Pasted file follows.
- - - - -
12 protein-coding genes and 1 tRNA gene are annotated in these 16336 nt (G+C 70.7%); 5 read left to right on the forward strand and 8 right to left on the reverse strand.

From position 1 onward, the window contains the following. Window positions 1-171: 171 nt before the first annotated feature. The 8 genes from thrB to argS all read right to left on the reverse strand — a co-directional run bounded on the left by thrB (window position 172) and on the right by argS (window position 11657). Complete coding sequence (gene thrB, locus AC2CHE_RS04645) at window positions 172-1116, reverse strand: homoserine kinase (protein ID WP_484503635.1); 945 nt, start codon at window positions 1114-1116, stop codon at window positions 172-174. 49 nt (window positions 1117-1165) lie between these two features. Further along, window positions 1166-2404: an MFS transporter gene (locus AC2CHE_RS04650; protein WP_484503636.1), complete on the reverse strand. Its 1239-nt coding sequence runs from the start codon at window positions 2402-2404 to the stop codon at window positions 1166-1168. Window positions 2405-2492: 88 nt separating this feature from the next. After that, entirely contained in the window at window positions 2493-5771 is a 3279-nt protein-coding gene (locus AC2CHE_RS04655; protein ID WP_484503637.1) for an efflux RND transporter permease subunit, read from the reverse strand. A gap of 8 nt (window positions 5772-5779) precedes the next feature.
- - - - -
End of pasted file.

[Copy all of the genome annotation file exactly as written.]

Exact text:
12 protein-coding genes and 1 tRNA gene are annotated in these 16336 nt (G+C 70.7%); 5 read left to right on the forward strand and 8 right to left on the reverse strand.

From position 1 onward, the window contains the following. Window positions 1-171: 171 nt before the first annotated feature. The 8 genes from thrB to argS all read right to left on the reverse strand — a co-directional run bounded on the left by thrB (window position 172) and on the right by argS (window position 11657). Complete coding sequence (gene thrB, locus AC2CHE_RS04645) at window positions 172-1116, reverse strand: homoserine kinase (protein ID WP_484503635.1); 945 nt, start codon at window positions 1114-1116, stop codon at window positions 172-174. 49 nt (window positions 1117-1165) lie between these two features. Further along, window positions 1166-2404: an MFS transporter gene (locus AC2CHE_RS04650; protein WP_484503636.1), complete on the reverse strand. Its 1239-nt coding sequence runs from the start codon at window positions 2402-2404 to the stop codon at window positions 1166-1168. Window positions 2405-2492: 88 nt separating this feature from the next. After that, entirely contained in the window at window positions 2493-5771 is a 3279-nt protein-coding gene (locus AC2CHE_RS04655; protein ID WP_484503637.1) for an efflux RND transporter permease subunit, read from the reverse strand. A gap of 8 nt (window positions 5772-5779) precedes the next feature.